SEND-Ghana, a civil society organisation working to enhance social protection, has called on the government to prioritise allocation of adequate resources to sustain social protection programmes to prevent them from collapse.
The Chief Executive Officer (CEO) of SEND-Ghana, Siapha Kamara, said in the wake of the economic challenges currently confronting the country, it was important for the government to take tough decisions by shelving some budgeted projects in favour of social protection programmes such as the School Feeding Programme, the School Capitation Grant and the Livelihood Empowerment Against Poverty (LEAP).
At the launch of a report on the impact of social intervention programmes on beneficiaries in Accra on June 29, Mr Kamara noted that for instance, given the country’s tight fiscal space, it was prudent for the government to channel resources meant for building the National Cathedral into investment in social protection to protect vulnerable groups.
“When the government planned to build the cathedral, it did not know about COVID-19; it did not know about the Russia-Ukraine war; it did not know that inflation was going to exceed 30 per cent; but now those dynamics are here.
“The government needs to respond to the voice of conscience and say that the money we committed to building the National Cathedral should be channelled into protecting the gains made in the lives of vulnerable people,” he said.
Mr Kamara stressed that it was the way to go as it was a moral issue for which the government must take the moral stand by investing in social protection for the vulnerable.
The Mirror Report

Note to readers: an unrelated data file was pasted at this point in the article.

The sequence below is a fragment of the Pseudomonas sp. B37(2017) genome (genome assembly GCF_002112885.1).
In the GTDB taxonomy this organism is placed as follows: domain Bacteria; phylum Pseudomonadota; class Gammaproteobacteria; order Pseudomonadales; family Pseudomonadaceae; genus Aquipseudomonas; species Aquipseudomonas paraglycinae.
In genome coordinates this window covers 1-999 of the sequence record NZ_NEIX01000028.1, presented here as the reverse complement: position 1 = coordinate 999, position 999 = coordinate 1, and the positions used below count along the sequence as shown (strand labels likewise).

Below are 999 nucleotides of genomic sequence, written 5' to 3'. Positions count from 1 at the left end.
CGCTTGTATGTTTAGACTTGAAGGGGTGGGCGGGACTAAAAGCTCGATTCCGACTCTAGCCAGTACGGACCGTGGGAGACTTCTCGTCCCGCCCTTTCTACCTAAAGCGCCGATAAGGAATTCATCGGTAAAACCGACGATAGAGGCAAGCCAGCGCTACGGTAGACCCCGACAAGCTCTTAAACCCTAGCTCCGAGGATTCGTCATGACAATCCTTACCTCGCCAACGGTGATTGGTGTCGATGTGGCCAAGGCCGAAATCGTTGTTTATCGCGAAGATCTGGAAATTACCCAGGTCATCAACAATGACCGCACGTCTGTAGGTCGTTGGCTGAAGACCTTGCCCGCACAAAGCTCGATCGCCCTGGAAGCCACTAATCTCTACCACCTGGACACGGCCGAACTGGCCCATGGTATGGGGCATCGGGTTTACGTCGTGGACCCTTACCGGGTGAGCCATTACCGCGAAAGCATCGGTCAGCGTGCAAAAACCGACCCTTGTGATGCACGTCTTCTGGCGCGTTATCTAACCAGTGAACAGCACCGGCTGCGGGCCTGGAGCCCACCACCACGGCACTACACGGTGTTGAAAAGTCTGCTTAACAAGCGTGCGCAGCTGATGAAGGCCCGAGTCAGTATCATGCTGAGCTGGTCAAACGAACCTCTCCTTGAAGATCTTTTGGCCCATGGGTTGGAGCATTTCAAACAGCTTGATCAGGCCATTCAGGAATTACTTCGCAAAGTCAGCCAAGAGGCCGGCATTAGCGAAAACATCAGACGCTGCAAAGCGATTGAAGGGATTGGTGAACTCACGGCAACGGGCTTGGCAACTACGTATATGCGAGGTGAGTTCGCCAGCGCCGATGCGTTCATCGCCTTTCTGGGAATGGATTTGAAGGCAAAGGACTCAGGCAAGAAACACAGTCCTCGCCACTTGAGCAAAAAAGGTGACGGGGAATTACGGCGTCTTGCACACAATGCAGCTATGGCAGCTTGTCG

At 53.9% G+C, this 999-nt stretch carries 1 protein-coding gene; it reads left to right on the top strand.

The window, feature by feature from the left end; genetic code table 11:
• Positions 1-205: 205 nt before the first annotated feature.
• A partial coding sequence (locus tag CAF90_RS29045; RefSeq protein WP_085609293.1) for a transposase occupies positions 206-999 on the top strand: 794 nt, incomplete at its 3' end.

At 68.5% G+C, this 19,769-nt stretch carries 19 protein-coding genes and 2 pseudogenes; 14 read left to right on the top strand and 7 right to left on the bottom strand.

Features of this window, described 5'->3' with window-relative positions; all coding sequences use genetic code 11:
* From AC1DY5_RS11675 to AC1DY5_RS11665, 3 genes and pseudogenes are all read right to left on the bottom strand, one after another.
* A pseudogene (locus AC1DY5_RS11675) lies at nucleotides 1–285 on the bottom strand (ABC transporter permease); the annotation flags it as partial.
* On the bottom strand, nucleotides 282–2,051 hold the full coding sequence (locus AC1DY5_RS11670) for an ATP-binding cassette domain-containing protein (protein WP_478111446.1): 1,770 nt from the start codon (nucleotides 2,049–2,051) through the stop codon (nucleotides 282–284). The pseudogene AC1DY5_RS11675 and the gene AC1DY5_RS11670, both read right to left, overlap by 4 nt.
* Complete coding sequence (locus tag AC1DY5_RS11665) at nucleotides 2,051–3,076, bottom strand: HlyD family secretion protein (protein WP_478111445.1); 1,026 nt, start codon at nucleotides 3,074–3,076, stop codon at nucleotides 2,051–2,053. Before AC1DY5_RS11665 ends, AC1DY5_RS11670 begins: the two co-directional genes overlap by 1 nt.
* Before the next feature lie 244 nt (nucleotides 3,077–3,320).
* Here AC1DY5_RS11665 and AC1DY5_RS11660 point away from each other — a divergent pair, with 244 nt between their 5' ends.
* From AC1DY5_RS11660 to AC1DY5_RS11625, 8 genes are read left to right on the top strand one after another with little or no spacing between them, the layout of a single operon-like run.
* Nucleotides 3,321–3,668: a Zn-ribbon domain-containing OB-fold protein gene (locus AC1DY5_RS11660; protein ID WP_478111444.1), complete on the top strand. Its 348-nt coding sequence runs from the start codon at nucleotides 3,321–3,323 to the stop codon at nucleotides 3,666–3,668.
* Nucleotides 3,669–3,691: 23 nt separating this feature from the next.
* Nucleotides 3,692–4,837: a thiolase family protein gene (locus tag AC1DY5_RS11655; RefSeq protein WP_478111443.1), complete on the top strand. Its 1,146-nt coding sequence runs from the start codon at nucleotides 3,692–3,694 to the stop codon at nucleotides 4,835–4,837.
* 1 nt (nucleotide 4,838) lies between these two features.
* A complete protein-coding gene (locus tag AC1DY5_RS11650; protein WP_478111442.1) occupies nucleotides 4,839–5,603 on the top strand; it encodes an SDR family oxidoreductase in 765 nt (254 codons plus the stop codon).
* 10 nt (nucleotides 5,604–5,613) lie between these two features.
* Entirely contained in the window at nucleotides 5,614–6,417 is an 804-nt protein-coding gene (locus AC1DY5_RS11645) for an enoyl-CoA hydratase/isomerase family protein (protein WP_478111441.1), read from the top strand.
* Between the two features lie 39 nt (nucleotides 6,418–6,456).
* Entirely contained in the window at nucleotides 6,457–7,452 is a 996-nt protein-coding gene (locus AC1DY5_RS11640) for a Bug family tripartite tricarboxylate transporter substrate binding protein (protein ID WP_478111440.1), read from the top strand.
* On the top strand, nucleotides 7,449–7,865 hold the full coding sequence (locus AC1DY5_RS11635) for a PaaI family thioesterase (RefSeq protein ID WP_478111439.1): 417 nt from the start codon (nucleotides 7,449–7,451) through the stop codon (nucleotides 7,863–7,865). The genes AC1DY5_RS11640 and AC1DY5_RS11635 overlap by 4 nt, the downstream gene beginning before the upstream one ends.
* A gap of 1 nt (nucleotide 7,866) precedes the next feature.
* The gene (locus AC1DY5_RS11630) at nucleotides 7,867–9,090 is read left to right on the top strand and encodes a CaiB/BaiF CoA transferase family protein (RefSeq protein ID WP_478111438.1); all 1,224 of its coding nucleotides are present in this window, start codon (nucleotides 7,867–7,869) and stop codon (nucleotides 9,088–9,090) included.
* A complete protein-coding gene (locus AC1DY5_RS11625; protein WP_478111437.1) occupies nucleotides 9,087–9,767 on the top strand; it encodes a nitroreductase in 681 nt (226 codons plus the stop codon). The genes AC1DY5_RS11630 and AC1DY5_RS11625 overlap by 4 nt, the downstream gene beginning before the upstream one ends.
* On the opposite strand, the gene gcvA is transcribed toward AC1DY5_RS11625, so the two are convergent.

The report, dubbed “Citizens’ assessment of social protection delivery on Ghana: Civil Society Organisations (CSOs) Social Protection Mirror Report 2021”, was put together by SEND-Ghana and other CSOs in social protection such as the Ghana Social Accountability Platform, CSO Platform for Social Protection and the SDG CSOs platform.
The report assessed the impact of five flagship programmes ‚ Capitation Grant, SFP, LEAP, National Health Insurance Scheme (NHIS) and Labour Intensive Public Works (LIPW) on beneficiaries using data from the 10 traditional regions.
Respondents were made up of beneficiaries, community members, school pupils, school authorities, district programme officers and GSFP caterers.
Some 1,496 respondents were selected and engaged in focus group discussions.
The study concluded that apart from LEAP which was doing well in terms of budgetary allocation and disbursement, all other social protection programmes were on the borderline of collapsing.
Mr Kamara said the situation could even be worse now because “the data for that report was collected in 2021 and things have deteriorated, so it means that by now, the programmes are heading to coma because inflation at the time of collecting the data was single digit, but it is now double digit”.
Mr Kamara stressed that the government should not consider sacrificing social protection programmes in the midst of this crisis because the beneficiaries were the most vulnerable in society.
“If you make a choice to sacrifice social protection programmes, it means that you are condemning them and the next generation.
“If this government makes a choice to scrap any of them, then there will be a stigma on it as that government which condemned generations,” he said.
A research fellow at SEND-Ghana, Dr Isaac Nyarko Kwakye, who presented findings of the research, said it was discovered that the country spent less than one per cent of the Gross Domestic Product (GDP) on social protection, which was far less than 2.2 per cent of GDP regional average for Sub-Saharan Africa.
“It is suggested that in line with global benchmarks and commitments, the government should target a gradual increase of social protection spending up to 4.5 per cent of Ghana’s GDP by 2025,” he said.
He indicated that the Mirror Teport had also revealed “huge variations” between approved programme budget allocations and disbursements, which was evidence that social protection budget planning and execution was a challenge.
“As a matter of priority, it is important that the Ministry of Finance and the respective sector ministries work to improve social protection budget execution by adopting measures to ensure timely release of funds or payments to beneficiaries and persons who provide services like GSFP caterers,” he added.